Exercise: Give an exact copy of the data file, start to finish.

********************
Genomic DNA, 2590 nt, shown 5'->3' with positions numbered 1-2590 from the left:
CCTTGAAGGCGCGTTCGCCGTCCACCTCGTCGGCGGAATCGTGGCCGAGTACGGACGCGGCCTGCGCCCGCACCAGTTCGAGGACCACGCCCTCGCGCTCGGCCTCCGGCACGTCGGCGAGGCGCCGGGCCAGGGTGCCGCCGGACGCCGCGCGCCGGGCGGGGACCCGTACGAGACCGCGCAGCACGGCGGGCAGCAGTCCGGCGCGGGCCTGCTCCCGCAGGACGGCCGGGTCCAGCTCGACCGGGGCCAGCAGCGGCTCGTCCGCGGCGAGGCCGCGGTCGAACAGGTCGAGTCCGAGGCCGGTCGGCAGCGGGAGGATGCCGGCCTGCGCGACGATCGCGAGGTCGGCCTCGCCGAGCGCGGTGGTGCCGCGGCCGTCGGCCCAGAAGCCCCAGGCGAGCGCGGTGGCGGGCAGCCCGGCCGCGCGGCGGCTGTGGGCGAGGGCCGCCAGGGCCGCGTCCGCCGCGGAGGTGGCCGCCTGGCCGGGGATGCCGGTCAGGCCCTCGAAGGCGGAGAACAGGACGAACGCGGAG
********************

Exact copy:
Genomic DNA, 2590 nt, shown 5'->3' with positions numbered 1-2590 from the left:
CCTTGAAGGCGCGTTCGCCGTCCACCTCGTCGGCGGAATCGTGGCCGAGTACGGACGCGGCCTGCGCCCGCACCAGTTCGAGGACCACGCCCTCGCGCTCGGCCTCCGGCACGTCGGCGAGGCGCCGGGCCAGGGTGCCGCCGGACGCCGCGCGCCGGGCGGGGACCCGTACGAGACCGCGCAGCACGGCGGGCAGCAGTCCGGCGCGGGCCTGCTCCCGCAGGACGGCCGGGTCCAGCTCGACCGGGGCCAGCAGCGGCTCGTCCGCGGCGAGGCCGCGGTCGAACAGGTCGAGTCCGAGGCCGGTCGGCAGCGGGAGGATGCCGGCCTGCGCGACGATCGCGAGGTCGGCCTCGCCGAGCGCGGTGGTGCCGCGGCCGTCGGCCCAGAAGCCCCAGGCGAGCGCGGTGGCGGGCAGCCCGGCCGCGCGGCGGCTGTGGGCGAGGGCCGCCAGGGCCGCGTCCGCCGCGGAGGTGGCCGCCTGGCCGGGGATGCCGGTCAGGCCCTCGAAGGCGGAGAACAGGACGAACGCGGAG